Linked by Thom Holwerda on Tue 16th Aug 2016 03:43 UTC
Hardware, Embedded Systems

I'm covering the topic of FreeRTOS and interrupts in my university lecture material. But I have seen so many wrong usage of interrupts with the RTOS that I think it deserves a dedicated article. The amazing thing I see many times: even if the interrupts are configured in a clearly wrong way, surprisingly the application 'seems' to work, at least most of the time. Well, I think everyone agrees that 'most of the time' is not good enough. Because problems with interrupts are typically hard to track down, they are not easy to fix.

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Interrupts would be easy to track...
by dionicio on Tue 16th Aug 2016 13:55 UTC
dionicio
Member since:
2006-07-12

If a dedicated meta-CPU? committed to that.

Reply Score: 1

Message Passing Languages
by dionicio on Tue 16th Aug 2016 14:06 UTC in reply to "Interrupts would be easy to track..."
dionicio Member since:
2006-07-12

General Development, also Erlang like languages could benefit a lot. Maybe machine training.

Reply Score: 1

dionicio Member since:
2006-07-12

Imagine two identical CPU running exactly the same code, on the same data. But out of phase by a few seconds.

Then a third CPU. Only job being to oversight the other two.

"Hey! Your twin has just run over a precipice. Compute alternate ways."

Once the alternative is taken the twin becomes instanced with the alternative and becomes trailing CPU.

Less freezings? Blue death screens?

Reply Score: 2

WereCatf Member since:
2006-02-15

"Hey! Your twin has just run over a precipice. Compute alternate ways."


You're seriously asking for a CPU to magically just know what the programmer intended, instead of what the programmer wrote, and to have an insanely advanced built-in AI that is then capable of taking the programmer's intention into account and writing completely new code for itself, fully autonomously?

Reply Score: 2

dionicio Member since:
2006-07-12

You're right WereCatf. So cryptic my comment. I want the 'oversight' unit just to trace, to show the future. 'Alternate ways' is an intelligence issue. Instead of freezing, such a setting could show the problem ahead to the user and offer -hopefully non catastrophic options.

That 'oversight' unit could be more kind of a 'stream' processor. Unable [by design] to pause or stop.

Remembering that scene at Avatar where They would just suddenly fall, catatonic. That is an unacceptable behavior for any kind of 'oversight' unit.

Reply Score: 2

agentj Member since:
2005-08-19

Just use modern debugging tools like Trace 32, so you can see what you want. If they don't have it you can write script to achieve desired functionality.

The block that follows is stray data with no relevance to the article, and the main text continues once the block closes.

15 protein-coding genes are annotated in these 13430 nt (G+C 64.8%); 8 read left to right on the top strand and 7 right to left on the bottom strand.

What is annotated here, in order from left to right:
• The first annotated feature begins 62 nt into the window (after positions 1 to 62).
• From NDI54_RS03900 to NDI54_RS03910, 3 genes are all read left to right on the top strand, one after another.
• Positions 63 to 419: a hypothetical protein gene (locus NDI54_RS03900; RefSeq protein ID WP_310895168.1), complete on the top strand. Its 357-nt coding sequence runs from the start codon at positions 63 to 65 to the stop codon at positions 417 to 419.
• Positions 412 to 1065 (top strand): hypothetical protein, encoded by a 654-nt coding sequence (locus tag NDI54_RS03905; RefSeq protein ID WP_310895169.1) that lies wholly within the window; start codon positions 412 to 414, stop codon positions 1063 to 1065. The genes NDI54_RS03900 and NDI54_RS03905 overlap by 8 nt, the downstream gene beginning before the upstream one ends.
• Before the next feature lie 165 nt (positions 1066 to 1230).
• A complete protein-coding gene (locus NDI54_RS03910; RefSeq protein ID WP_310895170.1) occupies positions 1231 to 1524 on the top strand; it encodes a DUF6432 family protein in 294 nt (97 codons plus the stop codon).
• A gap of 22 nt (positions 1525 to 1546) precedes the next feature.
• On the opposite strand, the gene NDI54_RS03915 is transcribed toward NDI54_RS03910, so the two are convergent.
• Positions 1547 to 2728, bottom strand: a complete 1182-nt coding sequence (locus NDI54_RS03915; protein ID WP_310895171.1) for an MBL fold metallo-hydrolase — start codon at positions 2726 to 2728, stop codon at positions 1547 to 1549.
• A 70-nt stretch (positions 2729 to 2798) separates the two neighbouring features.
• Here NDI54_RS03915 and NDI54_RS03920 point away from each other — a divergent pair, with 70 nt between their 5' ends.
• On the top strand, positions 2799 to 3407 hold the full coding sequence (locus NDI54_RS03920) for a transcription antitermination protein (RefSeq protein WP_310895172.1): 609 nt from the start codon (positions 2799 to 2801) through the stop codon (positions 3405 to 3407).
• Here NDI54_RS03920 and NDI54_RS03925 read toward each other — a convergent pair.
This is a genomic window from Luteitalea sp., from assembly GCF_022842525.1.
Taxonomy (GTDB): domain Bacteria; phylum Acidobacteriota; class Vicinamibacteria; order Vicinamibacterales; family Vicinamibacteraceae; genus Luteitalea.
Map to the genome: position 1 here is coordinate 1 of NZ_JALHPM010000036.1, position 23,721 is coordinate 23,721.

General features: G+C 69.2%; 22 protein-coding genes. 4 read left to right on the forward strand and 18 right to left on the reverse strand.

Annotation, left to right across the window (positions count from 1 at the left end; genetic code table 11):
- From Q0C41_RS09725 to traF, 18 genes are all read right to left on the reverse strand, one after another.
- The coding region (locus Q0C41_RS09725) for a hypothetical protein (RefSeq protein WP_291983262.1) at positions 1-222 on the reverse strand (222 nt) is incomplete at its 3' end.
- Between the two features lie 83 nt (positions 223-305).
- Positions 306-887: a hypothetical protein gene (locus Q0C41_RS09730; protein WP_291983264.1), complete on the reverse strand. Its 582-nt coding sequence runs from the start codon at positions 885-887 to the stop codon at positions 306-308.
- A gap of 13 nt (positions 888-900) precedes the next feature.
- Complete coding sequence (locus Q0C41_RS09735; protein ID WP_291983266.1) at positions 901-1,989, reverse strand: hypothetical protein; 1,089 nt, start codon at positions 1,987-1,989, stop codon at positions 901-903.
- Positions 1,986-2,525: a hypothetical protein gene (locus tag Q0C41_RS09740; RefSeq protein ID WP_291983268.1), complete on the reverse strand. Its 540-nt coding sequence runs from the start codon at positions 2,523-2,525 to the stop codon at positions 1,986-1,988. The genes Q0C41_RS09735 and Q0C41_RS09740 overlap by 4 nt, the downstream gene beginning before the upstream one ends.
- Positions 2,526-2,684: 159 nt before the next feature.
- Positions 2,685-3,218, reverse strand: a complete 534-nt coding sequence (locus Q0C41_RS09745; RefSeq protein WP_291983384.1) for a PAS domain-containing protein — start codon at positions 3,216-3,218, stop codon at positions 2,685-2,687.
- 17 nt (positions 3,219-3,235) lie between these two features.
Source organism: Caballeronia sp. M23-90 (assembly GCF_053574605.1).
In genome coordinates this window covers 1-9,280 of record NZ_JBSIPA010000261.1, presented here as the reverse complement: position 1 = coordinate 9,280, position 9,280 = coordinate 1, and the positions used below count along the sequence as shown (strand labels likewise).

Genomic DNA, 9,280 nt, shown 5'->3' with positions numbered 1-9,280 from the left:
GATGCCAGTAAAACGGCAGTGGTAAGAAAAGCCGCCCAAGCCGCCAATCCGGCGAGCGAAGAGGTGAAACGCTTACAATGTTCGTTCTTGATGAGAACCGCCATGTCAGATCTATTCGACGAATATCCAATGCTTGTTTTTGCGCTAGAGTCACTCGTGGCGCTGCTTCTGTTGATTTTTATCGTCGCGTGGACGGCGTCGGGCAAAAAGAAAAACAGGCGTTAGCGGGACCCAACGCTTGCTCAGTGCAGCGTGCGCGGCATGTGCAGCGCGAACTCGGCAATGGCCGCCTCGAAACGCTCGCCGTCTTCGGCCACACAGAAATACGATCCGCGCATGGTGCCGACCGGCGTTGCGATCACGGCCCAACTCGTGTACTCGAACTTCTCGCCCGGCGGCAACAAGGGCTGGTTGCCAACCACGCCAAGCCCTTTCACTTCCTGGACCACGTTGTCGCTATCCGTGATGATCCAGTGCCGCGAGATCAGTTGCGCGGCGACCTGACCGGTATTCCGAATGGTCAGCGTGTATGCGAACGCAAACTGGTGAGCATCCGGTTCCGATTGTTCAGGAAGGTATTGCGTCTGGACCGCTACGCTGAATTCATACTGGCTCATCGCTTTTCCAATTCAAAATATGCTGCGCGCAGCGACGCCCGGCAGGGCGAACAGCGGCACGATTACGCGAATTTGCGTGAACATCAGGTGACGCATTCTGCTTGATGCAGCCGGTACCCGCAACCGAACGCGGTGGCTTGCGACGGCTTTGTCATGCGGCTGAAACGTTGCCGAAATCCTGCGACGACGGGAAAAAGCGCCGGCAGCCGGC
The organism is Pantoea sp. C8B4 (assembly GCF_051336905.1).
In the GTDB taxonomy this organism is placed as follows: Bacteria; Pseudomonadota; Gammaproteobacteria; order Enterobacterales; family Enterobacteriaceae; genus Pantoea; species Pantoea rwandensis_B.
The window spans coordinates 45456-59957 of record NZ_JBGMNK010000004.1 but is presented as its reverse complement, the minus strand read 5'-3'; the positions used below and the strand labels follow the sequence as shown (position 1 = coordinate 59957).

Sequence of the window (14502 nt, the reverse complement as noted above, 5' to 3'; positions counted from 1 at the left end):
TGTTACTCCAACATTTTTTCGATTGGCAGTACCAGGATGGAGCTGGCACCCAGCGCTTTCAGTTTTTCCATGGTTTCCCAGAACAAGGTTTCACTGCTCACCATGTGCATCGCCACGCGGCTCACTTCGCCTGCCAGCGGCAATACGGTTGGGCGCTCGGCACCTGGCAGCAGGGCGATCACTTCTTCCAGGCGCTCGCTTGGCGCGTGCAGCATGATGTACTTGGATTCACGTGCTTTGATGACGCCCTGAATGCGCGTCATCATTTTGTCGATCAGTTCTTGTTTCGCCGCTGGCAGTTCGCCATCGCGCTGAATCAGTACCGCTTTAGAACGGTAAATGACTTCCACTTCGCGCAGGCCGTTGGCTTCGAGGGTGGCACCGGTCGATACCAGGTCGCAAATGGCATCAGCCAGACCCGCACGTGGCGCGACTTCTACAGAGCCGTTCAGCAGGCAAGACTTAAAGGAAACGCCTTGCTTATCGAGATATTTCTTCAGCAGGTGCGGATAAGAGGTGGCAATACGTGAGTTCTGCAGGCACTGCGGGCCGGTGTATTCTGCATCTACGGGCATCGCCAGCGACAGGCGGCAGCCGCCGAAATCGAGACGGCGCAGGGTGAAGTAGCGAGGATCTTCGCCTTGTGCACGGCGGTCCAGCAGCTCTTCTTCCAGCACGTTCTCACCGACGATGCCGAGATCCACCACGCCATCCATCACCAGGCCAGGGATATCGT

Reply Score: 2

So sad...
by JLF65 on Tue 16th Aug 2016 16:45 UTC
JLF65
Member since:
2005-07-06

I weep for today's programmers. The whole article is merely a reprint of the interrupt chapter of the ARM hardware manual while the author points out the obvious. Everywhere he calls something "confusing" is something fairly common to old-school programmers who grew up programming in assembly. He's clearly a C++/C# programmer lost in the world of assembly coding and direct hardware access.

Reply Score: 4

RE: So sad...
by Kochise on Tue 16th Aug 2016 19:14 UTC in reply to "So sad..."
Kochise Member since:
2006-03-03

Well, not really. Other CPU architectures works a bit differently on that aspect. Try the 680x0 line, especially starting with the 68020.

However things are rather precisely customable with the ARM, at the expense of simplicity. The problem is that only 5% of usage cases will need this level of complexity.

Reply Score: 2

RE[2]: So sad...
by JLF65 on Tue 16th Aug 2016 19:25 UTC in reply to "RE: So sad..."
JLF65 Member since:
2005-07-06

Yes, really. Granted the ARM INTC is more like the INTC in PCI or newer based PCs, but it's still all old-hat for us old-school programmers. He'd fry his brain trying to work out the old chained INTC controllers from the old AT PCs. ;)

The 680x0 int dispatch mechanism is definitely different from the ARM or x86, but it's still not all that confusing. I programmed int handlers on both the Amiga and Mac lines back when they had 680x0 processors. It's not hard if you read the manuals. Motorola's manuals in particular where very easy to read and understand. Intel's were a joke, and sometimes wrong... lots of erratas on Intel manuals. ;)

Reply Score: 4

RE[3]: So sad...
by Kochise on Wed 17th Aug 2016 05:26 UTC in reply to "RE[2]: So sad..."
Kochise Member since:
2006-03-03

Don't even try reading ST (stm32) manuals and datasheets if you want to keep faith in humanity.

Motorola's were the best I ever read, by far. Logic, progressive, with many explanations, chronograms, tables and WORKING examples.

Edited 2016-08-17 05:31 UTC

Reply Score: 3